The Shifting Shares review of this year’s Growth and Innovation Forum (Part 2/2)

By Richard Mason


In this article

  • Loading...
  • Want to see what you should be buying? Check out our top picks.

I attended the Growth & Innovation Forum the Business Design Centre in Islington last week.

The event was fairly well attended, with many familiar faces and private investors appearing.

Over 30 companies were there, along with ShareSoc, with the companies doing their best to recruit new shareholders and get their message out.

Towards the end of last week, I reviewed several companies in attendance at the event, including TClarke (LSE:CTO), Shearwater Group (LSE:SWG), and Ixico (LSE:IXI).

Here, in this concluding article, I review another handful of businesses:

Open Orphan (LSE:ORPH)

In attendance was Cathal Friel and Open Orphan – who then went on to deliver the webinar on ValueTheMarkets (you can watch a recording here).

I do not hold stock here, but I am watching the story with increasing interest – Cathal has put his neck on the line here with some big investment, and he intends to roll up a bunch of companies and sell it on to a large one. With management locked in for three years they want to get it done sooner!

Seeing Machines (LSE:SEE)

This stock has been incredibly popular with private investors and even institutions in the past. The story is highly captivating – the technology watches drivers’ faces and alerts them if they are tired or distracted. Proven to reduce accidents by around 90%, the value proposition is clear.

However, like any growth company, there are always a few spanners in the works. The stock has done a yoyo-like move over the past few years, but perhaps we could be at the beginning of a new rise with all of the regulatory aspects moving in Seeing Machines’ favour.

(All charts taken from SharePad)

I do not hold this stock, but would not be averse to taking it out for another bag. It stays on the watchlist for that reason.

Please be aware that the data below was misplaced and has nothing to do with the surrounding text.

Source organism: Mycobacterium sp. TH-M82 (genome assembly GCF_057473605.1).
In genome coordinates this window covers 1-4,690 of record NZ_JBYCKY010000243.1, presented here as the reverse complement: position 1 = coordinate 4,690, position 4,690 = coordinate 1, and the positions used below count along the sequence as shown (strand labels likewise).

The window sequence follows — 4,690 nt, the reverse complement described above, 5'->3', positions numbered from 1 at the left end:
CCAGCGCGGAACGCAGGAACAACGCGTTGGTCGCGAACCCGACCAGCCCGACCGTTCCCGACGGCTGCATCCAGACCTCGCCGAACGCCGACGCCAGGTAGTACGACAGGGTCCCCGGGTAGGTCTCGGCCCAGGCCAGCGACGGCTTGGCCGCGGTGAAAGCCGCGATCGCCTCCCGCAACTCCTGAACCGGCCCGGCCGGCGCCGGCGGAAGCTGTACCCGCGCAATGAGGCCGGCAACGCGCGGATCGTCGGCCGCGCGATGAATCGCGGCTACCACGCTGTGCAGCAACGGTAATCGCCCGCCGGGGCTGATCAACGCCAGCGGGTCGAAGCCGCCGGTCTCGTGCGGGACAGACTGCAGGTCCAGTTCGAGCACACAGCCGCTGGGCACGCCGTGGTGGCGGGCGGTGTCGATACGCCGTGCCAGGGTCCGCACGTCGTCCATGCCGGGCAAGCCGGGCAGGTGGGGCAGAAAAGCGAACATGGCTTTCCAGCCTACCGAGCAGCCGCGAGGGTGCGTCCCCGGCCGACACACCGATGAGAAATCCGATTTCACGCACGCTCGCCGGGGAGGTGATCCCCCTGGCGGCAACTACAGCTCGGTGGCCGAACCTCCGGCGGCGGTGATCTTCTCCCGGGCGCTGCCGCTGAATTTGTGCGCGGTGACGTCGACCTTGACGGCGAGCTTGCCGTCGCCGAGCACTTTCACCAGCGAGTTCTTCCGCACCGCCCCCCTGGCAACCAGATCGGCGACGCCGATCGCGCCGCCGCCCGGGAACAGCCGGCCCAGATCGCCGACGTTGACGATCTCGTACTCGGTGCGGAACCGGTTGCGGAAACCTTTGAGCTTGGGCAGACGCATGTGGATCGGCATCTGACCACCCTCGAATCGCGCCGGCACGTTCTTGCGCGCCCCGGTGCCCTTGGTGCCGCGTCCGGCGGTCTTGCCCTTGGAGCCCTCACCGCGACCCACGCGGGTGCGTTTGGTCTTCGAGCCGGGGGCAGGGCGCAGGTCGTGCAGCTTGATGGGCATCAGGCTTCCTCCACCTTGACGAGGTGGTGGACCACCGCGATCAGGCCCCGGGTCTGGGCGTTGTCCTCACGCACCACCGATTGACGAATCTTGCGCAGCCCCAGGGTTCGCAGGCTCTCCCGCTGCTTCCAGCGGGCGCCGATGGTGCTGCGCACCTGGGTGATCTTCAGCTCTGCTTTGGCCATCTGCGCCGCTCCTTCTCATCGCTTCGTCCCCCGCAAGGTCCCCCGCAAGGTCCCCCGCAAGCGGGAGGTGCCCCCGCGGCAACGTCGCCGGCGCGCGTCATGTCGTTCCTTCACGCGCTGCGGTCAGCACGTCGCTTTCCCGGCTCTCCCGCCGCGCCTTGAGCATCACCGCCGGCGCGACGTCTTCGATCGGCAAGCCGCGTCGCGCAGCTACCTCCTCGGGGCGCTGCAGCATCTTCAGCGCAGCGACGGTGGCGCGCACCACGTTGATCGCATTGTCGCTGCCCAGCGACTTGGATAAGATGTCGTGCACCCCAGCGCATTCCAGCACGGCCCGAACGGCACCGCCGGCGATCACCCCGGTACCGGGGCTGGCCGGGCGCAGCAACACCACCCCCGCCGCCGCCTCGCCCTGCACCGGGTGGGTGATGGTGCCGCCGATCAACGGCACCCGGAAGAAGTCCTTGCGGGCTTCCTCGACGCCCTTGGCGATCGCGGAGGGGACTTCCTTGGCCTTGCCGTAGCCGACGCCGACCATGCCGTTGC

Escape Hunt (LSE:ESC)

Perhaps the most interesting company at the show was Escape Hunt. This trading statement piqued my interest, as revenues were modestly ahead of expectations.  Whilst I bet many shareholders were wishing they had certainly ‘escaped’ this IPO, things could be changing.

I had a very good chat to the CEO Richard and new CFO Graham Bird (of Gresham), and both felt that the business had now reached a turning point, and that there is a story to tell.

The firm does not have a moat, but then it also has little to no competition either. First mover advantage means that the company is able to grow and build up the monopoly board in various cities before any competition appears.

My opinion was that the games would need to be changed with regularity, thus eating away at margins as more investment is needed. But in the Birmingham site, the same game or games have been running for over two years, and yet the Birmingham site is still growing.

So, the model appears to be working, if management can get the right sites and grow this portfolio of units.

Let’s be frank here, nobody is going to be doing escape rooms forever. A few years ago, it was table tennis bars that were all the rage, at the moment it’s gimmicky crazy golf layouts, and perhaps escape rooms are going to take over.

But at a valuation of £4 million, the upside for the business is staggering. Whether management can deliver is another question. I currently hold no position at the moment, but will be digging into this further.

Velocity Composites (LSE:VEL)

This is another company that has seen better days. Management were of the opinion that the turnaround is now in place, with revenue and margins increasing. The company works with many Tier 1 producers and can count Airbus and Boeing as customers.

Where they see the potential for growth is in doing more work for their customers. Again, there is no moat, but these contracts are hard to get and once the company delivers to a high standard and keeps delivering, there is not much reason for them to change.

I do not hold here, and I would probably only ever trade it, but it seemed interesting. With a tiny market cap, this too is a company that could re-rate if execution is sound.

Author Michael Taylor’s website contains a number of tutorials on how to trade and invest as well as his free book – ‘How to Make Six Figures in Stocks’.


In this article:


Author: Richard Mason

This article does not provide any financial advice and is not a recommendation to deal in any securities or product. Investments may fall in value and an investor may lose some or all of their investment. Past performance is not an indicator of future performance.

Sign up for Investing Intel Newsletter